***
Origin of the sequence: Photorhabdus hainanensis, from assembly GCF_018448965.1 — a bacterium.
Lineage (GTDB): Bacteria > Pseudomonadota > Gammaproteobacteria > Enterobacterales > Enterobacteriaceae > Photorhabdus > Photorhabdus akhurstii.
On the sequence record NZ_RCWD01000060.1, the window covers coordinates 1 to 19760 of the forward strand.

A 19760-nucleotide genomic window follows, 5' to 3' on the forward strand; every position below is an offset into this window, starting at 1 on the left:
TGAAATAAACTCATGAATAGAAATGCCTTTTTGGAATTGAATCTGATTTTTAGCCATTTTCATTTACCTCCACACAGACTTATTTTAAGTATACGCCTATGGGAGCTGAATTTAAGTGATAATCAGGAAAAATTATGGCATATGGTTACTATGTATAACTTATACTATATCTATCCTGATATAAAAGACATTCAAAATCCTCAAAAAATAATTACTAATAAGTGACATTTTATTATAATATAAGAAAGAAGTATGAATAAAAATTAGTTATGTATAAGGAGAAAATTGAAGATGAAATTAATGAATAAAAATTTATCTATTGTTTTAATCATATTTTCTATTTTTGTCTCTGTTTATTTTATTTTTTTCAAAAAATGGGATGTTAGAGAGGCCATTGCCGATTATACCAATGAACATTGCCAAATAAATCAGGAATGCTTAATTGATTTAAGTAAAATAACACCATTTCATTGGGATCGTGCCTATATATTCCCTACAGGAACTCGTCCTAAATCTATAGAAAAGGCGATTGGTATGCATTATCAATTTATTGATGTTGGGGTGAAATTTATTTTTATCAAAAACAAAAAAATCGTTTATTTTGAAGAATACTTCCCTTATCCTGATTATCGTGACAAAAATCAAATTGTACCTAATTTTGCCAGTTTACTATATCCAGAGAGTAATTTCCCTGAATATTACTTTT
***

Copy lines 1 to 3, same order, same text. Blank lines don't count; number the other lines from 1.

Origin of the sequence: Photorhabdus hainanensis, from assembly GCF_018448965.1 — a bacterium.
Lineage (GTDB): Bacteria > Pseudomonadota > Gammaproteobacteria > Enterobacterales > Enterobacteriaceae > Photorhabdus > Photorhabdus akhurstii.
On the sequence record NZ_RCWD01000060.1, the window covers coordinates 1 to 19760 of the forward strand.